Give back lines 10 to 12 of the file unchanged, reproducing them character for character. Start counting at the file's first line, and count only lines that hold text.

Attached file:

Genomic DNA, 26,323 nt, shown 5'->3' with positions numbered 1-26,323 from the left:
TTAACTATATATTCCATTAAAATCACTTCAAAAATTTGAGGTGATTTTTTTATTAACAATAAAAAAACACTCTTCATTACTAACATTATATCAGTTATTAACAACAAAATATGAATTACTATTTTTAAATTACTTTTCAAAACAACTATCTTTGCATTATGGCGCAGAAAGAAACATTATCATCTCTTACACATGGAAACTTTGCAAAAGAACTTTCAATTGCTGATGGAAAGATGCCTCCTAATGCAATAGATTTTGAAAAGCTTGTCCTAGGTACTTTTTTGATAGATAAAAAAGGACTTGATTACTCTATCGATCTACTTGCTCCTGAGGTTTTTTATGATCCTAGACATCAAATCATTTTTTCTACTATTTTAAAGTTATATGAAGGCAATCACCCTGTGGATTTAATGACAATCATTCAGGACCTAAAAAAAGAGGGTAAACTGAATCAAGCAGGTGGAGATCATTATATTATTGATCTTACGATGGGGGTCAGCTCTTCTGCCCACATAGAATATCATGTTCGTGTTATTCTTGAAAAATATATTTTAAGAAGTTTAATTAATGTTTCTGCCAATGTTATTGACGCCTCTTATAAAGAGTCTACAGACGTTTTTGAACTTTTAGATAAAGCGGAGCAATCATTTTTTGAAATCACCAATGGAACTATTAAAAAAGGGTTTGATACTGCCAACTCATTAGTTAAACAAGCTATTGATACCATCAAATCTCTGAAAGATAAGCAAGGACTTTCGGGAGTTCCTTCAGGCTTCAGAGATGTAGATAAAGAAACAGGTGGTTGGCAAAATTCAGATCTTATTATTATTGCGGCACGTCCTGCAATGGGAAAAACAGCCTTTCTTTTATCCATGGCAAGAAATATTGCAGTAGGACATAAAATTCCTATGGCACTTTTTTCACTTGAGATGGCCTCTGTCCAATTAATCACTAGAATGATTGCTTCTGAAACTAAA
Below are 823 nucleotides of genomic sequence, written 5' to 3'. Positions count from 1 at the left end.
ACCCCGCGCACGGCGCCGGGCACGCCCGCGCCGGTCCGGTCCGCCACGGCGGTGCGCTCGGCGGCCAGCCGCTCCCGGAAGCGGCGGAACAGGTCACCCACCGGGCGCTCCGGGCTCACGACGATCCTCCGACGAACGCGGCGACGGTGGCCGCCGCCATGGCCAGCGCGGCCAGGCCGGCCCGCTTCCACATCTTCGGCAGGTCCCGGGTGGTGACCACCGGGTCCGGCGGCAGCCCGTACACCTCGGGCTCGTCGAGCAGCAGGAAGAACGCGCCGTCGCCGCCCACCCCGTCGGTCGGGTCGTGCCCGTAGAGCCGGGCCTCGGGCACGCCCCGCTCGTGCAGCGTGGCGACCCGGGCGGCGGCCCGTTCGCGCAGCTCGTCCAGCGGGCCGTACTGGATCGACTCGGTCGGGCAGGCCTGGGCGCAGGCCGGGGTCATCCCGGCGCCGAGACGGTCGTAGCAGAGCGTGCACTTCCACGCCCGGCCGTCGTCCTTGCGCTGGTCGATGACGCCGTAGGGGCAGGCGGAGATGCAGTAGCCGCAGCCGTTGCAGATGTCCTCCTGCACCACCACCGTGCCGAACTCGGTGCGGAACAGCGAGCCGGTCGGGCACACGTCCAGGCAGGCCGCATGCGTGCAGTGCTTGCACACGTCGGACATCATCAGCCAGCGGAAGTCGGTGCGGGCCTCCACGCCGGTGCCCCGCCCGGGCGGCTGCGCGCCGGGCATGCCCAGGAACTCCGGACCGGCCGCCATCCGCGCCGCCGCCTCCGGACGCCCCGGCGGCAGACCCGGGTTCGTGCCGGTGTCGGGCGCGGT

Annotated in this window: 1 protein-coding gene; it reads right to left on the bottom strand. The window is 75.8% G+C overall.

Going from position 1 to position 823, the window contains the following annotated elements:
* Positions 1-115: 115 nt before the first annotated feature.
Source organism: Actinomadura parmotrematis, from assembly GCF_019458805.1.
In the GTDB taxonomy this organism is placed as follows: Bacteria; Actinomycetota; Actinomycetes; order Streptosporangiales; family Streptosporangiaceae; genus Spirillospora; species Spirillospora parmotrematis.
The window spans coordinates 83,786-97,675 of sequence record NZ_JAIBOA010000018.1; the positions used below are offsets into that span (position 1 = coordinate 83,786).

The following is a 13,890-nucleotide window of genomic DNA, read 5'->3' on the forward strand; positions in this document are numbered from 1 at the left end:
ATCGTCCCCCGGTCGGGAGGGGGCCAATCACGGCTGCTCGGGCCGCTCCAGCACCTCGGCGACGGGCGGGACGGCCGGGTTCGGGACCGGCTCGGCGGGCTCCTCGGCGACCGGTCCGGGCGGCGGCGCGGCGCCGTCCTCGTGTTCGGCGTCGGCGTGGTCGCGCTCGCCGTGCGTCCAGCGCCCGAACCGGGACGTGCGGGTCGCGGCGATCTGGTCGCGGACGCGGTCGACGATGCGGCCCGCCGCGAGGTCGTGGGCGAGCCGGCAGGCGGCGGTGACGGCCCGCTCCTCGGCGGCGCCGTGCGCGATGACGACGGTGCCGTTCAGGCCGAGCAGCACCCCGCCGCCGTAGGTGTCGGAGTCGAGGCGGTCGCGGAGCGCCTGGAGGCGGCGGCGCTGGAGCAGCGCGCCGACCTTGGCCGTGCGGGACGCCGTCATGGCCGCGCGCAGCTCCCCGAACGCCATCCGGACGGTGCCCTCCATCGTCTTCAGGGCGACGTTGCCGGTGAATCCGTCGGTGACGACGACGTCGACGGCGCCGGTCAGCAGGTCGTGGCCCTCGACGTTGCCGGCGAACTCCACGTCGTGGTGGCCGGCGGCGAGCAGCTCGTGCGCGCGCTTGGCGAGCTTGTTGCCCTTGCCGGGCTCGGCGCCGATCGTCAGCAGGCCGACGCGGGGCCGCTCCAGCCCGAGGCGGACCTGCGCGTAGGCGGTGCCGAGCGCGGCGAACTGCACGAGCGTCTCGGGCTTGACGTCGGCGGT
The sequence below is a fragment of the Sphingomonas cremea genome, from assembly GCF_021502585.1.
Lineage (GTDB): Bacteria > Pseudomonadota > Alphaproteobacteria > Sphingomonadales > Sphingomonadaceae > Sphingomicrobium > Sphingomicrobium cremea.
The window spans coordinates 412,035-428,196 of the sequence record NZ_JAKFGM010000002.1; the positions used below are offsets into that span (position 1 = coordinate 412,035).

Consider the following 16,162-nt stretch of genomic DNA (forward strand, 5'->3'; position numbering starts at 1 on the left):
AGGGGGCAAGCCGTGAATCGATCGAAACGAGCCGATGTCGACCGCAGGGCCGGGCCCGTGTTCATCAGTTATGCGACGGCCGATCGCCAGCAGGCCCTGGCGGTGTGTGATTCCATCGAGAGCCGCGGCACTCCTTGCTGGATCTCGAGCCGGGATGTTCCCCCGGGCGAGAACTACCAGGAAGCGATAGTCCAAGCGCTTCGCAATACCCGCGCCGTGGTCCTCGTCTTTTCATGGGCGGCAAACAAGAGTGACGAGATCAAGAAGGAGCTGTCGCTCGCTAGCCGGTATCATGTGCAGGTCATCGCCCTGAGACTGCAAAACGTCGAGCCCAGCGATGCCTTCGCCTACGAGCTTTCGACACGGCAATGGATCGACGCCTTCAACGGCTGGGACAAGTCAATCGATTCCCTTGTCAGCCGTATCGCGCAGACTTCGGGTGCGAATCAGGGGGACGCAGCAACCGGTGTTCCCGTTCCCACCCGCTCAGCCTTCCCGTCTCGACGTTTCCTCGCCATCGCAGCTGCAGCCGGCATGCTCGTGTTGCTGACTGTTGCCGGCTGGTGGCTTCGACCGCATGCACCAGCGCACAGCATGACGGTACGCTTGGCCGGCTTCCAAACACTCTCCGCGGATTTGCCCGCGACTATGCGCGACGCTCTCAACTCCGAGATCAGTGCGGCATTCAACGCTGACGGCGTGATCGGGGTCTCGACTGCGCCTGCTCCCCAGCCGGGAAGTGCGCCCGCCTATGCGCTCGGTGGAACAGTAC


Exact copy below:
The window spans coordinates 83,786-97,675 of sequence record NZ_JAIBOA010000018.1; the positions used below are offsets into that span (position 1 = coordinate 83,786).

The following is a 13,890-nucleotide window of genomic DNA, read 5'->3' on the forward strand; positions in this document are numbered from 1 at the left end:
ATCGTCCCCCGGTCGGGAGGGGGCCAATCACGGCTGCTCGGGCCGCTCCAGCACCTCGGCGACGGGCGGGACGGCCGGGTTCGGGACCGGCTCGGCGGGCTCCTCGGCGACCGGTCCGGGCGGCGGCGCGGCGCCGTCCTCGTGTTCGGCGTCGGCGTGGTCGCGCTCGCCGTGCGTCCAGCGCCCGAACCGGGACGTGCGGGTCGCGGCGATCTGGTCGCGGACGCGGTCGACGATGCGGCCCGCCGCGAGGTCGTGGGCGAGCCGGCAGGCGGCGGTGACGGCCCGCTCCTCGGCGGCGCCGTGCGCGATGACGACGGTGCCGTTCAGGCCGAGCAGCACCCCGCCGCCGTAGGTGTCGGAGTCGAGGCGGTCGCGGAGCGCCTGGAGGCGGCGGCGCTGGAGCAGCGCGCCGACCTTGGCCGTGCGGGACGCCGTCATGGCCGCGCGCAGCTCCCCGAACGCCATCCGGACGGTGCCCTCCATCGTCTTCAGGGCGACGTTGCCGGTGAATCCGTCGGTGACGACGACGTCGACGGCGCCGGTCAGCAGGTCGTGGCCCTCGACGTTGCCGGCGAACTCCACGTCGTGGTGGCCGGCGGCGAGCAGCTCGTGCGCGCGCTTGGCGAGCTTGTTGCCCTTGCCGGGCTCGGCGCCGATCGTCAGCAGGCCGACGCGGGGCCGCTCCAGCCCGAGGCGGACCTGCGCGTAGGCGGTGCCGAGCGCGGCGAACTGCACGAGCGTCTCGGGCTTGACGTCGGCGGT